As US nears milestone, a rising mix of immigrants
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"It certainly has resulted in the importation of labor substitutes for a wide variety of American workers, with the result that we're widening the wage gap for less skilled workers who've seen real wages declining," says Dan Stein, executive director of the Federation for American Immigration Reform (FAIR) in Washington. "Substitutes erode bargaining leverage and decrease offered wages. Supply and demand works here as everywhere else."Skip to next paragraph
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Even the number of illegal immigrants is in dispute. About 30 percent of immigrants – an estimated 11 million – are here illegally, according to most government and private sources. That figure is believed to be growing by some 500,000 a year, according to the US Citizenship and Immigration Services (formerly the Immigration and Naturalization Service).
But one research team posited last year that as many as 20 million illegal immigrants may be living in the US today. Robert Justich and Betty Ng of Bear Stearns, a global investment banking, securities trading, and brokerage firm, based their conclusion on a study of public school enrollment, language-proficiency programs, building permits, and the significant amount of money being sent home by undocumented workers.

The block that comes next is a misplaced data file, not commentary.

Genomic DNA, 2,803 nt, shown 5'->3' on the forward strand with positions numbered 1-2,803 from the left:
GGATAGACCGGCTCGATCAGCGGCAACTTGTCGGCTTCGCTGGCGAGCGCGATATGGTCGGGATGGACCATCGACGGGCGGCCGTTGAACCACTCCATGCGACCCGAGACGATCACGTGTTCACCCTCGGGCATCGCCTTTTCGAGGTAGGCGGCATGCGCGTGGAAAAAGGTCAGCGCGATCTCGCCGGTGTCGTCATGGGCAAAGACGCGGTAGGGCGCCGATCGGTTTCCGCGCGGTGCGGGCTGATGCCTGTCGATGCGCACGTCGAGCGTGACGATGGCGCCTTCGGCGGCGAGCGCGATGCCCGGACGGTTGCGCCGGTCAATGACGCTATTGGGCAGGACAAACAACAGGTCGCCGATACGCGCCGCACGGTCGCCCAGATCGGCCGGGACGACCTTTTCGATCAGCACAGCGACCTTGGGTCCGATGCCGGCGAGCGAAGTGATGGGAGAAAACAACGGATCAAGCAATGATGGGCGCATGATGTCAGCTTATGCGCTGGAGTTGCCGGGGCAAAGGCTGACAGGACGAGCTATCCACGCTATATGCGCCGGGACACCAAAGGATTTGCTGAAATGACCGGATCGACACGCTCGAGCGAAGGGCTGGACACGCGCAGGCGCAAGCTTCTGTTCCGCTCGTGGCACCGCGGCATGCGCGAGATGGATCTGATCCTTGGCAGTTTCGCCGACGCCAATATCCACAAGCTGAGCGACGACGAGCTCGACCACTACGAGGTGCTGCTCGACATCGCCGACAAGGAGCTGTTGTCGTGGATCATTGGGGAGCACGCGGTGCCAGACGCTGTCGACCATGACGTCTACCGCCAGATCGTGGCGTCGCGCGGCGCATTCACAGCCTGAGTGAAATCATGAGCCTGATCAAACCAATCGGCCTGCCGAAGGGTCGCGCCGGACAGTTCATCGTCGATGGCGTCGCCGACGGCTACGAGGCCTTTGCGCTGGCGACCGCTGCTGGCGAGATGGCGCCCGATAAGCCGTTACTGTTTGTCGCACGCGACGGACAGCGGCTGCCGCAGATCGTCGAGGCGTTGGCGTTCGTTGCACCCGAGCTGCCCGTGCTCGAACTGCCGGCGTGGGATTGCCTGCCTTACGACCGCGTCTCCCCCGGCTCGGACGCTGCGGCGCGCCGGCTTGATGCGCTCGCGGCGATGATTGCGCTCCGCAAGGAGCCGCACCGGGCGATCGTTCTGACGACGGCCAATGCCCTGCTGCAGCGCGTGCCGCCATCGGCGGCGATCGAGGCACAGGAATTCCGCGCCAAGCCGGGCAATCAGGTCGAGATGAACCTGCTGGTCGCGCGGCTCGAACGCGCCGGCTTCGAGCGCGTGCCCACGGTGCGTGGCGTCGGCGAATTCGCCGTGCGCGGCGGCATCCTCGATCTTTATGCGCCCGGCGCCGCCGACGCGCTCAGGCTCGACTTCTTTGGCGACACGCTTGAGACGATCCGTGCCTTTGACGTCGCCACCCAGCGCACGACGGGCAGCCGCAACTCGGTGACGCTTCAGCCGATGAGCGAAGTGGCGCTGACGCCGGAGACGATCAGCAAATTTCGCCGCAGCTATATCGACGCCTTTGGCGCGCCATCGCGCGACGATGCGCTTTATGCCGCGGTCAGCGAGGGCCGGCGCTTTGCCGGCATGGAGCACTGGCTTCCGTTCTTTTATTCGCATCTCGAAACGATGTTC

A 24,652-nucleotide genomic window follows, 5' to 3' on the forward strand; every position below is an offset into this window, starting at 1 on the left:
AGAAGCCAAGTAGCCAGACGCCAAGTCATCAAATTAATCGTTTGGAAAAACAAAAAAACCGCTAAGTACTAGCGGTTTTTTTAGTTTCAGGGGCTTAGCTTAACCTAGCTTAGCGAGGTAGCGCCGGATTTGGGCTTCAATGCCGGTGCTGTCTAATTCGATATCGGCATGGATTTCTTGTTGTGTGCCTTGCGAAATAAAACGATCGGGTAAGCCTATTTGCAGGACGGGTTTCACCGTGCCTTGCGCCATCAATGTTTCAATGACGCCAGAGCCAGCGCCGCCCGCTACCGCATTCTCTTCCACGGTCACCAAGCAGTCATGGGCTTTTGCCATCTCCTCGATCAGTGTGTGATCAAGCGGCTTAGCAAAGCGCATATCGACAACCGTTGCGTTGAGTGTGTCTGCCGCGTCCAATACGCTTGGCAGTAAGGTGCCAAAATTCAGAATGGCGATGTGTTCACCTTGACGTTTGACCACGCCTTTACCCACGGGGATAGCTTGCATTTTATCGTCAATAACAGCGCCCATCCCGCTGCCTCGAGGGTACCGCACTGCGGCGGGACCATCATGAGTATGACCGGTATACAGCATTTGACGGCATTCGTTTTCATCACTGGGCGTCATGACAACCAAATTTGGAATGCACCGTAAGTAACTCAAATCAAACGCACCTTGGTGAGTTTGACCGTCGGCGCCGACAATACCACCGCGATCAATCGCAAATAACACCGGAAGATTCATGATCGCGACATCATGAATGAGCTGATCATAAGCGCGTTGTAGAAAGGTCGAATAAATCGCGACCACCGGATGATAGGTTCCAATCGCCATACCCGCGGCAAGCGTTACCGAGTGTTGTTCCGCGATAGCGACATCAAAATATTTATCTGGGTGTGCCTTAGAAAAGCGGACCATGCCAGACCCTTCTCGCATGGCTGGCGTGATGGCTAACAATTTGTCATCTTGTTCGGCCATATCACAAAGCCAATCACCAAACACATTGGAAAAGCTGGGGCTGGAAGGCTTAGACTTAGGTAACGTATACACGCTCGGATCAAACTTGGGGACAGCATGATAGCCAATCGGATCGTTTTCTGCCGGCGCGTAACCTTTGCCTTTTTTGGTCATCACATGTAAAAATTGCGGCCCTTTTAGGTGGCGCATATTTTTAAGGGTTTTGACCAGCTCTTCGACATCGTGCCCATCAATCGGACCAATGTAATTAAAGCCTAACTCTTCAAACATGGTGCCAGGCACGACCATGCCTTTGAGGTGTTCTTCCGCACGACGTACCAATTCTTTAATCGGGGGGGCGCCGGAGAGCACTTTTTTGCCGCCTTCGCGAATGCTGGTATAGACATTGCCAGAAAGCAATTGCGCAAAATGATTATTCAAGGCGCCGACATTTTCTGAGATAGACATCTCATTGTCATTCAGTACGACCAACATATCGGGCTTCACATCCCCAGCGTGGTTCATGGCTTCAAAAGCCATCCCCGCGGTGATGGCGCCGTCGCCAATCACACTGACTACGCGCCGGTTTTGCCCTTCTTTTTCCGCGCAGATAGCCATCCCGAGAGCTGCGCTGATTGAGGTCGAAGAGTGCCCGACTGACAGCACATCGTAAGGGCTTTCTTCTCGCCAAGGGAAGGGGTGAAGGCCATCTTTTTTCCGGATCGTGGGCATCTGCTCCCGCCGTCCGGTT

One of their conclusions: "Four [million] to six million jobs have shifted to the underground market as small businesses take advantage of the vulnerability of illegal residents."
There's another kind of vulnerability as well. In an investigative report this month, the Chicago Tribune found that illegal immigrants face disproportionate injuries and fatalities – often unreported – doing hazardous jobs like meat-cutting and dry-cleaning.
About half the total US population increase these days is Hispanic, according to the US Census Bureau, making Hispanics the largest and fastest-growing racial or ethnic minority. Part of that rise is children born to Hispanics already in the country. The rest comes from immigration. Fifty-seven percent of those newcomers are from Mexico, and another 24 percent are from other Latin American countries, according to the Pew Hispanic Center, a nonpartisan research group in Washington.
On average, Hispanics in the US are considerably younger than the population as a whole: Their median age is about 27 compared with about 36 for the country generally. That means that as older non-Hispanics retire, there will be relatively more workers to pay into Social Security. It also means more Hispanics in the future. About one-third of them are under 18 – just entering the years when they'll have children of their own.
"People come for a place to raise their kids, where there's a future," says Marcel Cueva, a Lawrenceville cab driver who came from the Dominican Republic 18 years ago and recently became a US citizen.
"Other places like New York have become too expensive," says Mr. Cueva, who has four children and soon may be joined here by his father. "You can make money, but the money is gone. Here you can keep some of it."
The fact that the US has recently become home to an extraordinary number of immigrants also may indicate a new direction for the country as it moves on toward 400 million people, probably sometime in the middle of the century.
"It says that we're going to be a country that is more outwardly reaching to the rest of the world, that we'll be more multicultural than we've been in the recent past," says William Frey, a demographer at the University of Michigan and the Brookings Institution think tank in Washington.
• Next Tuesday: The environmental imprint of 300 million.